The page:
IEEE Std C37.241 pdf download IEEE Guide for Application of Optical Instrument Transformers for Protective Relaying
4.1 Overview Optical sensor technology to replace current transformers (CTs) and voltage transformers (VTs) has been demonstrated for over 20 years. These sensors use optics and electronics to achieve accuracy, linearity, dynamic range, and efficient installation far beyond the capabilities of familiar electromagnetic and capacitive instrument transformers. Commercial products have been available for most of that time, with a widening array of choices and manufacturers. However, the commercial transition to new sensors has been gradual, in light of the familiarity and reliability of conventional instrument transformers. Accordingly, the objective of this guide is to provide the reader with a factual understanding of the technical and economic bases for choosing optical instrument transformers (OITs) when familiar sensor technologies remain widely available. This guide provides information on technologies of optical voltage and current sensors, their performance characteristics, their incorporation in measurement systems for protection and control, installation, and maintenance requirements, testing requirements, and application considerations. The following clause outlines the topics covered in detail in the remainder of the guide.
4.2 Optical voltage and current sensing technologies Clause 5 provides a review of the technologies for optical voltage and current sensors in the electric power industry. It introduces the reader to the scientific principles that optical instrument transformers use to measure electrical quantities. It illustrates the product packaging alternatives that arise from these measurement techniques.
4.3 Performance Clause 6 provides a review of technical behavior specifics of optical sensor solutions. Subclauses explain the following features and issues to be considered when using optical sensors:
— Accuracy and dynamic range (6.2)—covering accuracy and linearity of the sensors, including their ability to maintain accuracy over wide ranges of currents or voltages. This subclause lists available accuracy classes. Terminology for newer accuracy class specification (over a wider dynamic range) is reviewed here.
— Bandwidth or frequency response (6.3)—discussing the suitability of optical sensors for capturing transients and measuring harmonic components that ride on power frequency signals. This subclause explains how the sensor electronics and other elements in the measuring chain affect the frequency response of the sensor system.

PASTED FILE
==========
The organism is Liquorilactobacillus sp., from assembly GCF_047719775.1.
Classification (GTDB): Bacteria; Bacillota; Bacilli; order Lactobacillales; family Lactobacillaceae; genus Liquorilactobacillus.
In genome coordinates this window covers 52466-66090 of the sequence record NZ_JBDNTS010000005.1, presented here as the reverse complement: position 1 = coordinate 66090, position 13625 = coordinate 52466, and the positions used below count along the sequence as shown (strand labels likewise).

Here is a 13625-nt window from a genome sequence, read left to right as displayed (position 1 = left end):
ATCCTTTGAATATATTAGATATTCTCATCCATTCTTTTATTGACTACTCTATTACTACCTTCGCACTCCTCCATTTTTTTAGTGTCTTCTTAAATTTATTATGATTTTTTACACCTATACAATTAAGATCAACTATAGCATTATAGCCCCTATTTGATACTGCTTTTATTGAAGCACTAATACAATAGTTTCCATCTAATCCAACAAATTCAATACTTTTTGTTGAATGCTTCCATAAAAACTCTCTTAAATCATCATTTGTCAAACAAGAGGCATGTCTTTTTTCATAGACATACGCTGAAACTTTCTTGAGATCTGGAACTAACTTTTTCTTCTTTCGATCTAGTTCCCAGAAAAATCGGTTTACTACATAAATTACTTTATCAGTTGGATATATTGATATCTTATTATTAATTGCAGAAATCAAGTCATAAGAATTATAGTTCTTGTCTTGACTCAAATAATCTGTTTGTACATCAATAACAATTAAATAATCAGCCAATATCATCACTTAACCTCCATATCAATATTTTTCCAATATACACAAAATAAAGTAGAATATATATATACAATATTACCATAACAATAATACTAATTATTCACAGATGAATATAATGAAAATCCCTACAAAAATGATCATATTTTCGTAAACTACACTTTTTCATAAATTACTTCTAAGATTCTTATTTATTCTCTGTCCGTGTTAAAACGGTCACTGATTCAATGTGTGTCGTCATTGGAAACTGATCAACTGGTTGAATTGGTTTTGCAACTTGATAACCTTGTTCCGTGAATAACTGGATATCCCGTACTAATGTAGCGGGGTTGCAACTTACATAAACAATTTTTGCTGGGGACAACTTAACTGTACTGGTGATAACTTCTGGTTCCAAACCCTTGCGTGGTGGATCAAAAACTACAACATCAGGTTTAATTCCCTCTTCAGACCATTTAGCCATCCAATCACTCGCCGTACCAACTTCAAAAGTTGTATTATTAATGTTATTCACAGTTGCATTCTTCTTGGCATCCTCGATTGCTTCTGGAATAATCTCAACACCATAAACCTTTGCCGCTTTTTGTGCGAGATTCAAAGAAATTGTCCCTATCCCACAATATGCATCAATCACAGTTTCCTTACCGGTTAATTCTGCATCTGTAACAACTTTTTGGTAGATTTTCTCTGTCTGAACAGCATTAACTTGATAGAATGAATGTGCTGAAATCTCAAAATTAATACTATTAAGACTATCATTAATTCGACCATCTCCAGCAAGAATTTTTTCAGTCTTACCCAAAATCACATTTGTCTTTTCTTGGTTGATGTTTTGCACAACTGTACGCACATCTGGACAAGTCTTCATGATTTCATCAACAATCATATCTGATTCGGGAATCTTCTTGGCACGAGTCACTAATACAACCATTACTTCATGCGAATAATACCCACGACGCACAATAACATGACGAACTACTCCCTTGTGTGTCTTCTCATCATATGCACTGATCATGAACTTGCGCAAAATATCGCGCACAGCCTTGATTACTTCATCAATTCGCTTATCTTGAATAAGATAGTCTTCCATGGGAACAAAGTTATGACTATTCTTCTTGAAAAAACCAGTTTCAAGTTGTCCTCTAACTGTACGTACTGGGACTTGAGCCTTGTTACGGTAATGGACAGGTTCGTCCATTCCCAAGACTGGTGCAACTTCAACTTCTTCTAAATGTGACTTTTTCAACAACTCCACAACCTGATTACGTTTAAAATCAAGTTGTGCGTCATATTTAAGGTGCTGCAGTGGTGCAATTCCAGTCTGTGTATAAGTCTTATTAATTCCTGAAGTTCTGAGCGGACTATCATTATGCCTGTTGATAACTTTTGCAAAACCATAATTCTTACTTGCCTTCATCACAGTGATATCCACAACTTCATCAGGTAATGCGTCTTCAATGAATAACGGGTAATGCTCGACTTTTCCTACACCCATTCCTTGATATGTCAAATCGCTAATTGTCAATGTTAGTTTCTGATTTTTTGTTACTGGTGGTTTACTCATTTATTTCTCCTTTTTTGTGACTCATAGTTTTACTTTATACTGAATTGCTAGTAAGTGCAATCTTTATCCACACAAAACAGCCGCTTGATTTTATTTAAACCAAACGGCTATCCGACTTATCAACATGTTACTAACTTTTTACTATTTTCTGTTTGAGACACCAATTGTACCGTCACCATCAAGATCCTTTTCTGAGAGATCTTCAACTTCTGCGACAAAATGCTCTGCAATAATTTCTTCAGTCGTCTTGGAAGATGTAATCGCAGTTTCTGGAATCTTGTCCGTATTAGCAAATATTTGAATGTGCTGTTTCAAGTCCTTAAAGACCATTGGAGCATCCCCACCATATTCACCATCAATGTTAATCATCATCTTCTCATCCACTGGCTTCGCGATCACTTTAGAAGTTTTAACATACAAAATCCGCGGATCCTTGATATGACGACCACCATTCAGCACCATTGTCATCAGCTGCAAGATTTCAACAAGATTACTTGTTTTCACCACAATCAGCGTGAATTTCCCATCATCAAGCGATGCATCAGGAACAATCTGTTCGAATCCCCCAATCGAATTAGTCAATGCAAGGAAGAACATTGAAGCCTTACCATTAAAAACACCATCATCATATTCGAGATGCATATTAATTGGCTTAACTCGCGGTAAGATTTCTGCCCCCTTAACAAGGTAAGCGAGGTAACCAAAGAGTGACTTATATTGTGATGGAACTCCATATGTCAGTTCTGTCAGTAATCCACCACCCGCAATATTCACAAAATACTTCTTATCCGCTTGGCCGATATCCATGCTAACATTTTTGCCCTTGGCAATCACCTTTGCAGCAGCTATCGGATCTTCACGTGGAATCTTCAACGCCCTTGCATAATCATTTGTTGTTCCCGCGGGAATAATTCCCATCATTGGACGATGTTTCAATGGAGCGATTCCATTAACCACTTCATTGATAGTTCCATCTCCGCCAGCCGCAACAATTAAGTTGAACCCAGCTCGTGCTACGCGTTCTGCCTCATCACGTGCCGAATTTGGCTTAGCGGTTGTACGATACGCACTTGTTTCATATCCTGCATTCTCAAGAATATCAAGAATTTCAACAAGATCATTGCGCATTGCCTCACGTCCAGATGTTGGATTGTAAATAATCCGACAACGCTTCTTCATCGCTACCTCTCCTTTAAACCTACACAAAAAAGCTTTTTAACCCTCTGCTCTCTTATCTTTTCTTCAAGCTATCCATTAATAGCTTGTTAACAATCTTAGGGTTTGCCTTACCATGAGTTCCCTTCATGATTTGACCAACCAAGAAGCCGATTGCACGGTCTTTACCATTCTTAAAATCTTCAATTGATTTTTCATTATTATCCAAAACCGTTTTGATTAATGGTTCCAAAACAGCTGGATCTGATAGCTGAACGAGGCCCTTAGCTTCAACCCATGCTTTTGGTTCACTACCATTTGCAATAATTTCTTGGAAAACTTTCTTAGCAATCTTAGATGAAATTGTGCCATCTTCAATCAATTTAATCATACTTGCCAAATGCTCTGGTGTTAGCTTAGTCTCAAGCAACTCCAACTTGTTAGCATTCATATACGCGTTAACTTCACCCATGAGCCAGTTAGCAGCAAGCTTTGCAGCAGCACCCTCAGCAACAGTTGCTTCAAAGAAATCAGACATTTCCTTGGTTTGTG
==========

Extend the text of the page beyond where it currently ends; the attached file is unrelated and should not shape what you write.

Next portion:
— Noise and impact of noise on performance (6.4)—the output of all electronic devices, including optical sensor components, contains electrical noise components.This subclause provides an understanding of noise generation, how it can be a positive or negative impact on the performance of a specific function or application, and how to manage it.
— Stability and performance variation over time (6.5)—the components of any device can age and degrade over time. This subclause reviews the aging and possible performance changes of an optical sensor system, as well as mitigation factors and self-monitoring that should be designed into such systems.
— Performance variation over temperature (6.6)—optical-measurement techniques use physical properties of materials which are temperature dependent. A significant challenge in building an effective OIT is to compensate for temperature variations. — Impact of vibration (6.6)—similar to temperature, vibration can have adverse impact on the performance of optical sensors. Mitigating the possible impact of vibration and physical movement is a key part of developing and packaging high-quality OITs.
— Technical requirements for high voltage (HV) substation use (6.7)—as optical instrument transformers have been deployed mostly in high-voltage substations, environmental requirements for HV or extra-high voltage (EHV) power apparatus also apply to optical instrument transformers. These include insulation, load and fault current limits, seismic withstand capability, and electromagnetic compatability(EMC)requirementsfortheassociatedelectronics.Opticalsensorsgenerallyusesimpler HV insulation due to the galvanic isolation provided by optical fibers and the lack of conductive parts in the insulating structure. A key advantage of optical sensors is compactness with superior safety in HV installations. Clause 6 helps the user decide on whether to use optical sensors, what key advantages can be expected, and what design factors and issues have to be accommodated in order to use an optical sensor successfully. Even though this guide focuses on protective relaying applications of optical instrument transformers, the performance characteristics explained here serve as valuable knowledge for use of optical sensors in any applications.
4.4 Interface requirements and issues Clause 7 provides a description of analog and digital output interfaces available for optical instrument transformers, as specified in industry standards. It also explains digital interfaces in the context of IEC 61850 6 , and covers system aspects of digital interfaces.